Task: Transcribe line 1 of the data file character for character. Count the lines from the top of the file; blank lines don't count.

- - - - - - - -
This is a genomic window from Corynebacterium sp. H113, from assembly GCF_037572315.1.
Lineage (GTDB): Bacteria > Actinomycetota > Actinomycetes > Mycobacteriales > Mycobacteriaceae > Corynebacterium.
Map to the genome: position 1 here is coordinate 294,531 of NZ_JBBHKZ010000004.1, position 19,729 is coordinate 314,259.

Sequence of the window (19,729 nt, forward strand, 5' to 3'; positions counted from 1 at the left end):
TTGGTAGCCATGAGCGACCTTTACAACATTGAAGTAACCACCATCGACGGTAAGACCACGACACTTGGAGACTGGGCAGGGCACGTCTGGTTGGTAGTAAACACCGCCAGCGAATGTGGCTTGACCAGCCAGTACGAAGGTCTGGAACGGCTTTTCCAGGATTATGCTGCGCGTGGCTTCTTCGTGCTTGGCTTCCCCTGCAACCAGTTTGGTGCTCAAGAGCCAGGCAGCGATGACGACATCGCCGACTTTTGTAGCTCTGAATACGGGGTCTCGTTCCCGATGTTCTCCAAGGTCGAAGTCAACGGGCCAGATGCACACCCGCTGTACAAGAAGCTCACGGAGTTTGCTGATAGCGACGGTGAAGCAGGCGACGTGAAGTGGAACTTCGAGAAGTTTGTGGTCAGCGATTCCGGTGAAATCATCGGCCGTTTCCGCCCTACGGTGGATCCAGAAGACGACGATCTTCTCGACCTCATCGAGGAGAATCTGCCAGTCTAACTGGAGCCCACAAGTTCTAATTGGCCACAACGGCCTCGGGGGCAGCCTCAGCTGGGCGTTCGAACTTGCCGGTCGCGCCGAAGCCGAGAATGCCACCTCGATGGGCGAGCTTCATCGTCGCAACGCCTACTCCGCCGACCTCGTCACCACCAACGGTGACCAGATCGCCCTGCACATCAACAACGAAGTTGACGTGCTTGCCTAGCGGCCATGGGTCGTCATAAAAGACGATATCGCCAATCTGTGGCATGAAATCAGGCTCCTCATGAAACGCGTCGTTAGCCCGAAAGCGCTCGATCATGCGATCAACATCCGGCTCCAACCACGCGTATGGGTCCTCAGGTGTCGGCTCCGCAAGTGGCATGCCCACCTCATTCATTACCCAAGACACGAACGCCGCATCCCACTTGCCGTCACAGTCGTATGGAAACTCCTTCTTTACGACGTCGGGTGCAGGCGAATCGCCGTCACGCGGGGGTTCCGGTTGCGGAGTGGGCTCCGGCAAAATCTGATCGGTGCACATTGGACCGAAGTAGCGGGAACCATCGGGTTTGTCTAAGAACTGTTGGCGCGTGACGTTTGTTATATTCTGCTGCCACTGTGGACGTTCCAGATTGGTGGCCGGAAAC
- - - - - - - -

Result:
This is a genomic window from Corynebacterium sp. H113, from assembly GCF_037572315.1.